Another update has appeared to the continuing exploits of Israelâ€™s No.2 tennis player Amir Weintraub, whose escapades I first covered here. The fifth installment of his adventures â€“ entitled â€˜A week that really happened to meâ€™ â€“ has been translated and posted in the original forum thread (itâ€™s on page 8). It covers his debut for Israel in Davis Cup, in which he fought to a five set win over Jerzy Janowicz, whom he persists in referring to as ‘The Pole’.
As much as I enjoy and appreciate Weintraub’s intermittent updates, I do regret an increasing tendency towards introspection; towards merely telling us how he’s feeling, especially when he’s feeling glum. This stuff is not his strong point, mainly because he ends up sounding much like everyone, and thus could be anyone. World literature is hardly under-represented on this front, and Weintraub’s posts demonstrate that the terms with which self-pity is conveyed transcend language barriers. It reads predictably even in translation. You don’t need to have played your first Davis Cup match to write: ‘I’m shaking and excited. My stomach rolling. How am I supposed to hit the ball when I’m this nervous? I hold it all in, get the claps, hundreds of people calling my name, I’ve waited my entire life for that moment and it is a lot more thrilling than I could possibly dream.’ You just need a modicum of imagination. Conversely, with only a few words altered you could be describing the closing scenes of Teen Wolf. It’s just too general.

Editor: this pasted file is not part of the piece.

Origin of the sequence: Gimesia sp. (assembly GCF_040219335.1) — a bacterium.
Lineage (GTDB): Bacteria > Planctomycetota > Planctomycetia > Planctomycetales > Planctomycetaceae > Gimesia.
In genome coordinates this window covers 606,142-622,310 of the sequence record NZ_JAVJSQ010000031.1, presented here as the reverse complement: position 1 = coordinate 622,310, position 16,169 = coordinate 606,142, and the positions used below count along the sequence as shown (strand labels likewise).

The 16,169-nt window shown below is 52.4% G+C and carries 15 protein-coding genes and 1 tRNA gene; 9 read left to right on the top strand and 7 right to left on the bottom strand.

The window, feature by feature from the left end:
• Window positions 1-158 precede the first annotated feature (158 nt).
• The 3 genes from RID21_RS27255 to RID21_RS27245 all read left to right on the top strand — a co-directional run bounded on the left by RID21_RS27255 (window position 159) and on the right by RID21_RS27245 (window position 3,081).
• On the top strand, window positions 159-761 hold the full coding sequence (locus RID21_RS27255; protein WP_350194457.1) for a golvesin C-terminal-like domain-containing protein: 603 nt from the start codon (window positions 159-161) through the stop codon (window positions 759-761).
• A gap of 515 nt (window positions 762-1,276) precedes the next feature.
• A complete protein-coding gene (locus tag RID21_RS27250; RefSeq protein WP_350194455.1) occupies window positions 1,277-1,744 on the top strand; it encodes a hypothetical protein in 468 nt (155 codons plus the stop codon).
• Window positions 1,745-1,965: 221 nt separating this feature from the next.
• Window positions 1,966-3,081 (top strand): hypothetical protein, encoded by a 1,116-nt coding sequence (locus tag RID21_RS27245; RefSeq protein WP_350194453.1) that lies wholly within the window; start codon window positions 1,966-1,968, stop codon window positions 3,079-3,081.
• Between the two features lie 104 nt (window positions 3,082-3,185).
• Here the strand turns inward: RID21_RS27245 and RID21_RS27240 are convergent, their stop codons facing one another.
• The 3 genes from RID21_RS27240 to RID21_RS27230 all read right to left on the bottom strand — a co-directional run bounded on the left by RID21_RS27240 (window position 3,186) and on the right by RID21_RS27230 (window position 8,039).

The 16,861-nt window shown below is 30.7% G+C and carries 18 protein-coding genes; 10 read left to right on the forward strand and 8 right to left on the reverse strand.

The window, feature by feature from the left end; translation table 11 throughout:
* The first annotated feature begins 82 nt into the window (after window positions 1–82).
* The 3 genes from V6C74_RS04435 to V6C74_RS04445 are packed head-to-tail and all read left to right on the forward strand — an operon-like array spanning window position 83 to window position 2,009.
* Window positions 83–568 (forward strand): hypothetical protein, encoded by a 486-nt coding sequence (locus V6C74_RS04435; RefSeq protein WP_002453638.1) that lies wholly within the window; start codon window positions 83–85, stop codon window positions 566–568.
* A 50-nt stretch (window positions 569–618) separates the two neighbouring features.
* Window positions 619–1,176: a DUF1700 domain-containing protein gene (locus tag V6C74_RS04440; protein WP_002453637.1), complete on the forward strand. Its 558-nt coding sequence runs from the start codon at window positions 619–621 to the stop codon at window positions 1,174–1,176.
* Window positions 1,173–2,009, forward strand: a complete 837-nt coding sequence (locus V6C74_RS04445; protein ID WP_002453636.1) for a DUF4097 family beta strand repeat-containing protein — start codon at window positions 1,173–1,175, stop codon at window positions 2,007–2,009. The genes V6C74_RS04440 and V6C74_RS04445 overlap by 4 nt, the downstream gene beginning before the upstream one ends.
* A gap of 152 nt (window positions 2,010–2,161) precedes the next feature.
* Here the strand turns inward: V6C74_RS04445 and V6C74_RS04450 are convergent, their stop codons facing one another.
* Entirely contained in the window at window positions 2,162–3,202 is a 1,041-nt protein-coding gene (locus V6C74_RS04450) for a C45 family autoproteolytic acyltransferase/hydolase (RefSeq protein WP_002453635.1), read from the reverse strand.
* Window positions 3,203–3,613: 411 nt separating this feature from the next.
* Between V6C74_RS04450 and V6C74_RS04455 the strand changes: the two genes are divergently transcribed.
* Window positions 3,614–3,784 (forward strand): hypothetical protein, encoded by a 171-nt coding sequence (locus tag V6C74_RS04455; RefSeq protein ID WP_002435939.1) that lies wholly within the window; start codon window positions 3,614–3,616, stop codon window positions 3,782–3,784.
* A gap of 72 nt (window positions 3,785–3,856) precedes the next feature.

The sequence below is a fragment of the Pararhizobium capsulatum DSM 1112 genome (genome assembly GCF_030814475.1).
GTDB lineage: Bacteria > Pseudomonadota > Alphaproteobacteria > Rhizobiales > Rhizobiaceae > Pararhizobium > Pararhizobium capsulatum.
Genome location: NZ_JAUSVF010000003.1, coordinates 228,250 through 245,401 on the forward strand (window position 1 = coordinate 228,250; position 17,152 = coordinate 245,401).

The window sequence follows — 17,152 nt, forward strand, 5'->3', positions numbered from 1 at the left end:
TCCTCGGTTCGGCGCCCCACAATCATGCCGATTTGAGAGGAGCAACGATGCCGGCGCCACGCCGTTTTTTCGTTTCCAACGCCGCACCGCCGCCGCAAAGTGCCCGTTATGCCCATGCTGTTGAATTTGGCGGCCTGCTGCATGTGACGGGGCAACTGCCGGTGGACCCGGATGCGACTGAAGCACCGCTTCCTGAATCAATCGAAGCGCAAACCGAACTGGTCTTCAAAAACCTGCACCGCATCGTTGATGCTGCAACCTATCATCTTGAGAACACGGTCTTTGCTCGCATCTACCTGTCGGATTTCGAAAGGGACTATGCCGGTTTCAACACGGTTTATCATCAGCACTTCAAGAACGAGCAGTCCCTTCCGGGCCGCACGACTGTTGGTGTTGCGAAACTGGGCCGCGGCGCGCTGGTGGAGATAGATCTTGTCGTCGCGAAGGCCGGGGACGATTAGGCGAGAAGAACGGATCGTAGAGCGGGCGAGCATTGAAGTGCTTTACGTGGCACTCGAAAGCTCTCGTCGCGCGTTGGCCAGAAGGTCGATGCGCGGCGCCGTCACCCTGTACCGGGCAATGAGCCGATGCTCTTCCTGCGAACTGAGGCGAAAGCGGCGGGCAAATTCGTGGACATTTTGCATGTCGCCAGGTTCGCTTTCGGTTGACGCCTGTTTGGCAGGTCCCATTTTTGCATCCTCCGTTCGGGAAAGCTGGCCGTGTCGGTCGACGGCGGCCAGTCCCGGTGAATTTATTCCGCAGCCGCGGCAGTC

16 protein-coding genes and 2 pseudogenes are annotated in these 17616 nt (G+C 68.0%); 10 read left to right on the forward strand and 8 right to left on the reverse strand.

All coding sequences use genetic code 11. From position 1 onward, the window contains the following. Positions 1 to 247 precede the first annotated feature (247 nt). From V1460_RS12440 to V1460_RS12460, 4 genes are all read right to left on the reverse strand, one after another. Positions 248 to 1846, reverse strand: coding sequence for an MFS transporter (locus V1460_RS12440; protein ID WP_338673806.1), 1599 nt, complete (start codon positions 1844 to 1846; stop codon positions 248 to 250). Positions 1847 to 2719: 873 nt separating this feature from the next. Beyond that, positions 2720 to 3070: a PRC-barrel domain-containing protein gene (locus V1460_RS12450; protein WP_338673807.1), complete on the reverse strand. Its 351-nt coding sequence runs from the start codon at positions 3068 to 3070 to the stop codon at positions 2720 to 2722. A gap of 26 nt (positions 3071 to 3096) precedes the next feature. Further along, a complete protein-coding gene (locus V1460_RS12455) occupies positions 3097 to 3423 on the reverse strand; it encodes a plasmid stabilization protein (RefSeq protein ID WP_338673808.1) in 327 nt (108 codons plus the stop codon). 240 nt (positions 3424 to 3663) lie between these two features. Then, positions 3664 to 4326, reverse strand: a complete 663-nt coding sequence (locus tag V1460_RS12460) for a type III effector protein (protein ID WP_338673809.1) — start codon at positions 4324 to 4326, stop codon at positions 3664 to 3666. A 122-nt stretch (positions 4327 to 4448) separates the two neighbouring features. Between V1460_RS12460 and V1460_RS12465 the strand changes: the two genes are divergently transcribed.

When he gives us the incidental details, however, his rare situation snaps into focus: ‘We get back to the hotel room and each of us gets exactly what he wanted for ‘match day food’. Dudi asks for pasta, I opt for rice.’ We can surmise, without having to be told and through the mere fact of its inclusion, that this strikes Weintraub as noteworthy. The (unintentional) echo of death row only adds to the sense of foreboding. It is perfectly evocative, for it conjures the distance between the Davis Cup experience and the week-in grind of the Futures and Challenger circuits.
Overcoming Jerzy Janowicz is to date the greatest moment of Weintraub’s career. However, it isn’t so great that he wishes to repeat it: ‘I only pray Andy and Yoni will take the doubles . . . so I wouldn’t have to go through this hell on Sunday again.’ Again, it’s the specificity of the admission that lends it value. Really, he’s only saying that he’s relieved, but if he’d only said that he wouldn’t have been saying much, certainly not much that we couldn’t have guessed ourselves. It is the particularity of his relief that makes it his, and that makes it valuable to the reader. These details invite us into his world.
His world is not that of, say, the world’s No.1, who spent the Davis Cup weekend at the impossible task of beating up hapless Belgians. It was a weekend in which the world group ties ground on with narcoleptic inevitability. It is worth being reminded that the zonal groups didn’t. Indeed, there is substance to the argument that the Davis Cup is most meaningful only for the nation that lofts the trophy each December, and for the smaller nations whose players are granted a transfigurative experience. Amir Weintraub was one such. I’m eager to see where he goes from here.